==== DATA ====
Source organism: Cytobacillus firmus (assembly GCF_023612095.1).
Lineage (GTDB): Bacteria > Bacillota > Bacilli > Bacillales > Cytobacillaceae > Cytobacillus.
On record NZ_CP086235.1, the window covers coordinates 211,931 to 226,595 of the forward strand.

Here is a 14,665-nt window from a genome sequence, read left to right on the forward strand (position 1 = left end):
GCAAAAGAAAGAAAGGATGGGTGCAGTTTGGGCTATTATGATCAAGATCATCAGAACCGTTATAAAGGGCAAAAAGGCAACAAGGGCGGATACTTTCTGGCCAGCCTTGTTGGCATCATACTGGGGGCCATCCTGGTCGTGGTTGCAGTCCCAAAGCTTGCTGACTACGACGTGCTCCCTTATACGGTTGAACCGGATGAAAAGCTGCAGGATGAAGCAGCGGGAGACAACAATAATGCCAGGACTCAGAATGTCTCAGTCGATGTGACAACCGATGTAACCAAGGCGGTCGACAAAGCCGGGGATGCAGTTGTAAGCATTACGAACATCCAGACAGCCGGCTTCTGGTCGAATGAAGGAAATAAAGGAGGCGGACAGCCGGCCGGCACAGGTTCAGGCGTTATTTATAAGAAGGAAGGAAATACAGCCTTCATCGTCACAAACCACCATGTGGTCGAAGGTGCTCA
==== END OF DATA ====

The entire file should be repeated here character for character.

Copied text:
Source organism: Cytobacillus firmus (assembly GCF_023612095.1).
Lineage (GTDB): Bacteria > Bacillota > Bacilli > Bacillales > Cytobacillaceae > Cytobacillus.
On record NZ_CP086235.1, the window covers coordinates 211,931 to 226,595 of the forward strand.

Here is a 14,665-nt window from a genome sequence, read left to right on the forward strand (position 1 = left end):
GCAAAAGAAAGAAAGGATGGGTGCAGTTTGGGCTATTATGATCAAGATCATCAGAACCGTTATAAAGGGCAAAAAGGCAACAAGGGCGGATACTTTCTGGCCAGCCTTGTTGGCATCATACTGGGGGCCATCCTGGTCGTGGTTGCAGTCCCAAAGCTTGCTGACTACGACGTGCTCCCTTATACGGTTGAACCGGATGAAAAGCTGCAGGATGAAGCAGCGGGAGACAACAATAATGCCAGGACTCAGAATGTCTCAGTCGATGTGACAACCGATGTAACCAAGGCGGTCGACAAAGCCGGGGATGCAGTTGTAAGCATTACGAACATCCAGACAGCCGGCTTCTGGTCGAATGAAGGAAATAAAGGAGGCGGACAGCCGGCCGGCACAGGTTCAGGCGTTATTTATAAGAAGGAAGGAAATACAGCCTTCATCGTCACAAACCACCATGTGGTCGAAGGTGCTCA